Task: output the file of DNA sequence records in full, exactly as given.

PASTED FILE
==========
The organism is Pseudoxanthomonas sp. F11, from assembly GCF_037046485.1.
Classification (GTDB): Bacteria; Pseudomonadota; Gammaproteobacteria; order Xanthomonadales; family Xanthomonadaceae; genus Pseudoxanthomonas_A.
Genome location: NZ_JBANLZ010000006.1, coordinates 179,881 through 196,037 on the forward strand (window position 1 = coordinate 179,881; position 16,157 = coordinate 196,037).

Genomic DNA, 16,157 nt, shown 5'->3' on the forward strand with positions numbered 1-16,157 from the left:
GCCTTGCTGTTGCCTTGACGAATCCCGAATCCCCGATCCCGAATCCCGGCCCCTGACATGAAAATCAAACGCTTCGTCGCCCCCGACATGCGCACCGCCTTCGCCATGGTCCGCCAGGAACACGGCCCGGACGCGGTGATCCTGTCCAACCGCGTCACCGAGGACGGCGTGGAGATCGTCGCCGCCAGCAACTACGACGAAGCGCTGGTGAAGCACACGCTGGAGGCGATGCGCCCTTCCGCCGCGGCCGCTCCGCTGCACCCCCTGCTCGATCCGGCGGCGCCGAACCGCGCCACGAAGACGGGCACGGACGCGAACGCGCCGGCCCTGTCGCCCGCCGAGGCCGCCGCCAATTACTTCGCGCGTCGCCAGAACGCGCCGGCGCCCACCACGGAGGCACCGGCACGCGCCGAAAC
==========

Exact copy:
The organism is Pseudoxanthomonas sp. F11, from assembly GCF_037046485.1.
Classification (GTDB): Bacteria; Pseudomonadota; Gammaproteobacteria; order Xanthomonadales; family Xanthomonadaceae; genus Pseudoxanthomonas_A.
Genome location: NZ_JBANLZ010000006.1, coordinates 179,881 through 196,037 on the forward strand (window position 1 = coordinate 179,881; position 16,157 = coordinate 196,037).

Genomic DNA, 16,157 nt, shown 5'->3' on the forward strand with positions numbered 1-16,157 from the left:
GCCTTGCTGTTGCCTTGACGAATCCCGAATCCCCGATCCCGAATCCCGGCCCCTGACATGAAAATCAAACGCTTCGTCGCCCCCGACATGCGCACCGCCTTCGCCATGGTCCGCCAGGAACACGGCCCGGACGCGGTGATCCTGTCCAACCGCGTCACCGAGGACGGCGTGGAGATCGTCGCCGCCAGCAACTACGACGAAGCGCTGGTGAAGCACACGCTGGAGGCGATGCGCCCTTCCGCCGCGGCCGCTCCGCTGCACCCCCTGCTCGATCCGGCGGCGCCGAACCGCGCCACGAAGACGGGCACGGACGCGAACGCGCCGGCCCTGTCGCCCGCCGAGGCCGCCGCCAATTACTTCGCGCGTCGCCAGAACGCGCCGGCGCCCACCACGGAGGCACCGGCACGCGCCGAAAC